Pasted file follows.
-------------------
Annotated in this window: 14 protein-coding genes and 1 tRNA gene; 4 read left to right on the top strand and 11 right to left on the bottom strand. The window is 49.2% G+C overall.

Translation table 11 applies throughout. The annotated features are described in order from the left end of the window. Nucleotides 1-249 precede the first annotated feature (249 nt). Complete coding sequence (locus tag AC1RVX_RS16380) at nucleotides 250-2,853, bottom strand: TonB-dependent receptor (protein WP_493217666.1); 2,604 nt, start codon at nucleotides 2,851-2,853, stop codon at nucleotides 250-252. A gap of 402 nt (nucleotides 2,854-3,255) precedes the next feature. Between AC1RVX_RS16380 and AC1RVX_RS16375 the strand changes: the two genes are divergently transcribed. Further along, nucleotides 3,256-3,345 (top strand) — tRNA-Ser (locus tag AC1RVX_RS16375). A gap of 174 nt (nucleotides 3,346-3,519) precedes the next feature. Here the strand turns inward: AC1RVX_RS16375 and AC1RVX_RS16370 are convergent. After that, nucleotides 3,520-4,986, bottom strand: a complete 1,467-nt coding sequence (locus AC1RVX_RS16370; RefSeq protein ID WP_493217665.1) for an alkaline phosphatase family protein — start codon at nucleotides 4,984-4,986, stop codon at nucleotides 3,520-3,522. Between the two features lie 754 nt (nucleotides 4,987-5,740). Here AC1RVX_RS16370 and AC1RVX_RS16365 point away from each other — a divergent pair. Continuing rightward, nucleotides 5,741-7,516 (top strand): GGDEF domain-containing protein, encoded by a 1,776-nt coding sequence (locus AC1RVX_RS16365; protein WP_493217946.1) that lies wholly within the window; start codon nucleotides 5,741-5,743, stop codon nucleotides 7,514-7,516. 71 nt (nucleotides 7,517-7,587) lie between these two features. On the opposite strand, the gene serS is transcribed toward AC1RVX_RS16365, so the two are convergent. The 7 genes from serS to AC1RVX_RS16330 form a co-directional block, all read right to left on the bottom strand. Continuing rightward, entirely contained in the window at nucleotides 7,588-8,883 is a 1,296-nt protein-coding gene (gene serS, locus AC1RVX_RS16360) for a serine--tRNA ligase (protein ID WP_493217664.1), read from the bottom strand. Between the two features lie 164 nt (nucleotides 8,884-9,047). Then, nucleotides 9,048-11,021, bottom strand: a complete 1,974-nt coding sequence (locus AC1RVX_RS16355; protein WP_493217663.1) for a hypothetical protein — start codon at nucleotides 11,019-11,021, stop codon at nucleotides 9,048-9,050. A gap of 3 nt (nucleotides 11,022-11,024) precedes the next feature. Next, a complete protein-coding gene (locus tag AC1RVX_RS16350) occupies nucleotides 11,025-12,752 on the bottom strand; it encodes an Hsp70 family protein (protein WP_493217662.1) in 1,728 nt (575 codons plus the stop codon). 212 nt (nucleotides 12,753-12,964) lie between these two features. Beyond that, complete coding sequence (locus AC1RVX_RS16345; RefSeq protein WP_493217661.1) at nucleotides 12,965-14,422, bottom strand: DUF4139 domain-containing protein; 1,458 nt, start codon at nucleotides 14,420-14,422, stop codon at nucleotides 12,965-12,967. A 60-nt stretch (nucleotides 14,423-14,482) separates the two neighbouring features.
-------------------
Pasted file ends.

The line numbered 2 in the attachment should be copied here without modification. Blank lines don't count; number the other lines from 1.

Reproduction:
Translation table 11 applies throughout. The annotated features are described in order from the left end of the window. Nucleotides 1-249 precede the first annotated feature (249 nt). Complete coding sequence (locus tag AC1RVX_RS16380) at nucleotides 250-2,853, bottom strand: TonB-dependent receptor (protein WP_493217666.1); 2,604 nt, start codon at nucleotides 2,851-2,853, stop codon at nucleotides 250-252. A gap of 402 nt (nucleotides 2,854-3,255) precedes the next feature. Between AC1RVX_RS16380 and AC1RVX_RS16375 the strand changes: the two genes are divergently transcribed. Further along, nucleotides 3,256-3,345 (top strand) — tRNA-Ser (locus tag AC1RVX_RS16375). A gap of 174 nt (nucleotides 3,346-3,519) precedes the next feature. Here the strand turns inward: AC1RVX_RS16375 and AC1RVX_RS16370 are convergent. After that, nucleotides 3,520-4,986, bottom strand: a complete 1,467-nt coding sequence (locus AC1RVX_RS16370; RefSeq protein ID WP_493217665.1) for an alkaline phosphatase family protein — start codon at nucleotides 4,984-4,986, stop codon at nucleotides 3,520-3,522. Between the two features lie 754 nt (nucleotides 4,987-5,740). Here AC1RVX_RS16370 and AC1RVX_RS16365 point away from each other — a divergent pair. Continuing rightward, nucleotides 5,741-7,516 (top strand): GGDEF domain-containing protein, encoded by a 1,776-nt coding sequence (locus AC1RVX_RS16365; protein WP_493217946.1) that lies wholly within the window; start codon nucleotides 5,741-5,743, stop codon nucleotides 7,514-7,516. 71 nt (nucleotides 7,517-7,587) lie between these two features. On the opposite strand, the gene serS is transcribed toward AC1RVX_RS16365, so the two are convergent. The 7 genes from serS to AC1RVX_RS16330 form a co-directional block, all read right to left on the bottom strand. Continuing rightward, entirely contained in the window at nucleotides 7,588-8,883 is a 1,296-nt protein-coding gene (gene serS, locus AC1RVX_RS16360) for a serine--tRNA ligase (protein ID WP_493217664.1), read from the bottom strand. Between the two features lie 164 nt (nucleotides 8,884-9,047). Then, nucleotides 9,048-11,021, bottom strand: a complete 1,974-nt coding sequence (locus AC1RVX_RS16355; protein WP_493217663.1) for a hypothetical protein — start codon at nucleotides 11,019-11,021, stop codon at nucleotides 9,048-9,050. A gap of 3 nt (nucleotides 11,022-11,024) precedes the next feature. Next, a complete protein-coding gene (locus tag AC1RVX_RS16350) occupies nucleotides 11,025-12,752 on the bottom strand; it encodes an Hsp70 family protein (protein WP_493217662.1) in 1,728 nt (575 codons plus the stop codon). 212 nt (nucleotides 12,753-12,964) lie between these two features. Beyond that, complete coding sequence (locus AC1RVX_RS16345; RefSeq protein WP_493217661.1) at nucleotides 12,965-14,422, bottom strand: DUF4139 domain-containing protein; 1,458 nt, start codon at nucleotides 14,420-14,422, stop codon at nucleotides 12,965-12,967. A 60-nt stretch (nucleotides 14,423-14,482) separates the two neighbouring features.